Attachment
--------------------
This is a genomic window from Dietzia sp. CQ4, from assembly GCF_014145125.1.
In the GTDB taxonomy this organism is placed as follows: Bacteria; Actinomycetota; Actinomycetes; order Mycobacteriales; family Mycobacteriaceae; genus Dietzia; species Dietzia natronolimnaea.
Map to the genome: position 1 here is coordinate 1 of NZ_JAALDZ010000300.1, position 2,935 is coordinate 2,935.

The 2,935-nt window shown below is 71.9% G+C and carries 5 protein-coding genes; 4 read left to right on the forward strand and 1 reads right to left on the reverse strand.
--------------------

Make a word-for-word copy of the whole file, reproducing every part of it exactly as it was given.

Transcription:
This is a genomic window from Dietzia sp. CQ4, from assembly GCF_014145125.1.
In the GTDB taxonomy this organism is placed as follows: Bacteria; Actinomycetota; Actinomycetes; order Mycobacteriales; family Mycobacteriaceae; genus Dietzia; species Dietzia natronolimnaea.
Map to the genome: position 1 here is coordinate 1 of NZ_JAALDZ010000300.1, position 2,935 is coordinate 2,935.

The 2,935-nt window shown below is 71.9% G+C and carries 5 protein-coding genes; 4 read left to right on the forward strand and 1 reads right to left on the reverse strand.